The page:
The best part of the brilliance of Kamal Sir (as I always called him) was how he wore it so lightly, totally unassuming of his reputation and seniority.
Despite the fact that he was 18 years my senior in journalism, he discussed story ideas and plans each day with me for the five years I spent with him in Lucknow. He was never jaded by the news; his eyes sparkled no matter what reports we were planning. ‘Hum Imambare se live karenge toh Lucknow ka flavour accha aayega,” he said to me last week about the daily show on UP elections he was starting this week.
Kamal Sir’s scripting was something one was in awe of. The way he used words, phrases, couplets was amazing. His journalism was old-school – the other day, his wife, also a very senior journalist, sent us the newsflash of the resignation of a UP minister – a hot political topic. His first words were, and this may sound trivial but it isn’t, “Ruchi ne bheja hai sahi hoga lekin hum log double-check kar lete hain (Ruchi’s information is always correct but let’s double-check this)”. In this age of cut-throat, fastest-finger-first journalism, he was an exception, and I am proud to say, one among many NDTV veterans who will not deviate from these principles, by far the best in the business, teachers for all of us of these solid journalism ethics.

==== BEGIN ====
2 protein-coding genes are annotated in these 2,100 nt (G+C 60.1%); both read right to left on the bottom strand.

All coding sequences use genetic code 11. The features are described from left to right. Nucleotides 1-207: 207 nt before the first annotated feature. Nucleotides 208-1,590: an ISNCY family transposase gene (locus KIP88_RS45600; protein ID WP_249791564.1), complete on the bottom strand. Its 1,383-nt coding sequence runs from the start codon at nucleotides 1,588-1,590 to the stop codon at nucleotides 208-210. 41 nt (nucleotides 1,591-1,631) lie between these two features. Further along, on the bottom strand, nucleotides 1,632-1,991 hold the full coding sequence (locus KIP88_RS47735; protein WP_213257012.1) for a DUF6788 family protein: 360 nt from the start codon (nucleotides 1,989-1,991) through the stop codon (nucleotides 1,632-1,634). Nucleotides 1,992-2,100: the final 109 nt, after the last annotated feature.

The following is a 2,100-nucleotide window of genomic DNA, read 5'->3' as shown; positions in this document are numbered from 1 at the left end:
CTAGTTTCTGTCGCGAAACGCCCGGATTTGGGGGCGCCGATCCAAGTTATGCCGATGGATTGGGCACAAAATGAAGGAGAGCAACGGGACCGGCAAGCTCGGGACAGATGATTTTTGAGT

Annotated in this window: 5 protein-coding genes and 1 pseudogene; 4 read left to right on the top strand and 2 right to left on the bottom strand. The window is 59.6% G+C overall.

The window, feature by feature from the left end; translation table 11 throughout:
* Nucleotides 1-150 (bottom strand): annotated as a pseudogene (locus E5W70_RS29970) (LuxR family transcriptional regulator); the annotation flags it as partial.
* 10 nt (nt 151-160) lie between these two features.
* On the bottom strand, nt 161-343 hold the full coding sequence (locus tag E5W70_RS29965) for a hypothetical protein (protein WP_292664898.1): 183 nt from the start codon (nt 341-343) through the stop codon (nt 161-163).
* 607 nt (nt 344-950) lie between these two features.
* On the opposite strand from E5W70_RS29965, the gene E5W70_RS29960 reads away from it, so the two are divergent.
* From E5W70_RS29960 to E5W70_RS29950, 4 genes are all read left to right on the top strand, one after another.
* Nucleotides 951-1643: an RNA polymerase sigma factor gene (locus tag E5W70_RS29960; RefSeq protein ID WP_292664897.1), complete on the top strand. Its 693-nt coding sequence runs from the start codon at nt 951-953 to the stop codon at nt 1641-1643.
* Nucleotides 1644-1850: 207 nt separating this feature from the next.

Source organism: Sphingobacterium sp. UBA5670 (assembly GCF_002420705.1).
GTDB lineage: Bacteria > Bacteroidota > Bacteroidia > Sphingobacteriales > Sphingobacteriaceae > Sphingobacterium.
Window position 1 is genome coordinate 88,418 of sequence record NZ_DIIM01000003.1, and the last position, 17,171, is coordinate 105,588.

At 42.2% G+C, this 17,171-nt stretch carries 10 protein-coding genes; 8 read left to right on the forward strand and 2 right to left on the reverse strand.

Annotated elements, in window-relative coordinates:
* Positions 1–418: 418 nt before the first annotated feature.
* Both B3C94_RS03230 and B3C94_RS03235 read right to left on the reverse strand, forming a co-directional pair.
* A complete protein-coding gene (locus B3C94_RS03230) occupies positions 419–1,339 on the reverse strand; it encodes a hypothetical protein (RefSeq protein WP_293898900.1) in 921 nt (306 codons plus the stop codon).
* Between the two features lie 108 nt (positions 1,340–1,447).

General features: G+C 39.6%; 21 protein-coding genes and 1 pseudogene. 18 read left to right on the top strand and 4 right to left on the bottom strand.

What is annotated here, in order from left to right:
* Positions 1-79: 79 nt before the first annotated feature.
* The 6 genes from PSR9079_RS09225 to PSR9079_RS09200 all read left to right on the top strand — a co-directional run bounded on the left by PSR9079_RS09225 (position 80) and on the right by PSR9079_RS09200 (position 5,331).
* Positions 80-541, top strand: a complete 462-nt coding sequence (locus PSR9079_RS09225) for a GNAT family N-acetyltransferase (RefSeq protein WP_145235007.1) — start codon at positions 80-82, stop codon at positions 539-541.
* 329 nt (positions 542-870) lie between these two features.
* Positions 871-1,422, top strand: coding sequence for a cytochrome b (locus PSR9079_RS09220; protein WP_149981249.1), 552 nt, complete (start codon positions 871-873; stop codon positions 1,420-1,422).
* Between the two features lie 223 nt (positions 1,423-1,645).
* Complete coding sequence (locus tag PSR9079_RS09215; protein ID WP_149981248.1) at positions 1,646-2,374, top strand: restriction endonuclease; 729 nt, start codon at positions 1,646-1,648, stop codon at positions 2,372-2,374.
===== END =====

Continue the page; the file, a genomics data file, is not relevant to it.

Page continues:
On a personal note, his running joke with me about was about dealing with the pressures of the news desk. Once, when I returned after two weeks’ leave, the moment I entered office, he looked up and said, “Yeh toh bada accha hua ki aap aa gaye, ab aap six mahine tak chhutti mat lijiyega (welcome back and no more time off for six months).” We had a good laugh over it.
He and I had vastly different lifestyles. He was fit, very conscious of his health. Often in the last 5 years, I would order some meetha in office. Each time I tried to feed him one full sweet, he would say, “Dekhiye, itna meetha hum ek mahine main khaate hain, aap ek din main…aap basement waala gym kyon nahin join kar lete hain? (You eat as much sugar in a day as I do in a full month, why don’t you join the gym?)” and each time, I would promise, “Bas sir, kal se karta hoon (Sir, tomorrow for sure).” “Woh kal jab aa jaaye toh hamein phone kar dijiyega (phone me when this tomorrow arrives),” he would retort.
With Kamal Sir around, the office was always a lively place. Rajesh, our cameraperson, was admonished by Kamal Sir once for coming to office after 11 am on a slow news day. So for the next few days, as soon as Rajesh reached office, he would post on our NDTV Lucknow WhatsApp group saying, “Sir, I am in office”. One day, Kamal Sir showed up early, at 10 am. None of us knew. And voila, at 11 came the message from Rajesh: “Sir, I am in office”. When he was at some random intersection. This led to some solid fireworks in office.
His loss is a void that I don’t think can be filled. The presence of a veteran like Kamal Sir in office was reassuring in a high-pressure state like UP – his mere presence would help me soak up a lot of it. Now, with him gone, picking up the pieces will be very, very difficult.
(Alok Pandey is News Editor, NDTV 24×7)
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